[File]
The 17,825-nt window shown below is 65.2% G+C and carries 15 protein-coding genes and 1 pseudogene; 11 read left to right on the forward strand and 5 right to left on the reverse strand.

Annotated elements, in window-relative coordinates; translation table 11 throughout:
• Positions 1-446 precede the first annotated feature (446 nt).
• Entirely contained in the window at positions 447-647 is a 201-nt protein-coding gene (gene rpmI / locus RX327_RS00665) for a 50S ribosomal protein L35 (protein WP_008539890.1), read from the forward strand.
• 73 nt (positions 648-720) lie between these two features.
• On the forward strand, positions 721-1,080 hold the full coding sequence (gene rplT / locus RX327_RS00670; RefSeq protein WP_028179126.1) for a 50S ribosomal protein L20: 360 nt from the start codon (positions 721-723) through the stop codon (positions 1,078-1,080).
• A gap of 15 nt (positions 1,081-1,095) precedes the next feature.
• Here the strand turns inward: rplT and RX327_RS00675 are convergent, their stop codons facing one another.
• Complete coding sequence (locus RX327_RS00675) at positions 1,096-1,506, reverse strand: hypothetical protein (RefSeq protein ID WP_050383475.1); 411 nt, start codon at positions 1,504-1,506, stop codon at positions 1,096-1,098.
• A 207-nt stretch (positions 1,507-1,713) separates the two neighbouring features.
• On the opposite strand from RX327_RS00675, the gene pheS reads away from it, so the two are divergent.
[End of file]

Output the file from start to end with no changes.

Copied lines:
The 17,825-nt window shown below is 65.2% G+C and carries 15 protein-coding genes and 1 pseudogene; 11 read left to right on the forward strand and 5 right to left on the reverse strand.

Annotated elements, in window-relative coordinates; translation table 11 throughout:
• Positions 1-446 precede the first annotated feature (446 nt).
• Entirely contained in the window at positions 447-647 is a 201-nt protein-coding gene (gene rpmI / locus RX327_RS00665) for a 50S ribosomal protein L35 (protein WP_008539890.1), read from the forward strand.
• 73 nt (positions 648-720) lie between these two features.
• On the forward strand, positions 721-1,080 hold the full coding sequence (gene rplT / locus RX327_RS00670; RefSeq protein WP_028179126.1) for a 50S ribosomal protein L20: 360 nt from the start codon (positions 721-723) through the stop codon (positions 1,078-1,080).
• A gap of 15 nt (positions 1,081-1,095) precedes the next feature.
• Here the strand turns inward: rplT and RX327_RS00675 are convergent, their stop codons facing one another.
• Complete coding sequence (locus RX327_RS00675) at positions 1,096-1,506, reverse strand: hypothetical protein (RefSeq protein ID WP_050383475.1); 411 nt, start codon at positions 1,504-1,506, stop codon at positions 1,096-1,098.
• A 207-nt stretch (positions 1,507-1,713) separates the two neighbouring features.
• On the opposite strand from RX327_RS00675, the gene pheS reads away from it, so the two are divergent.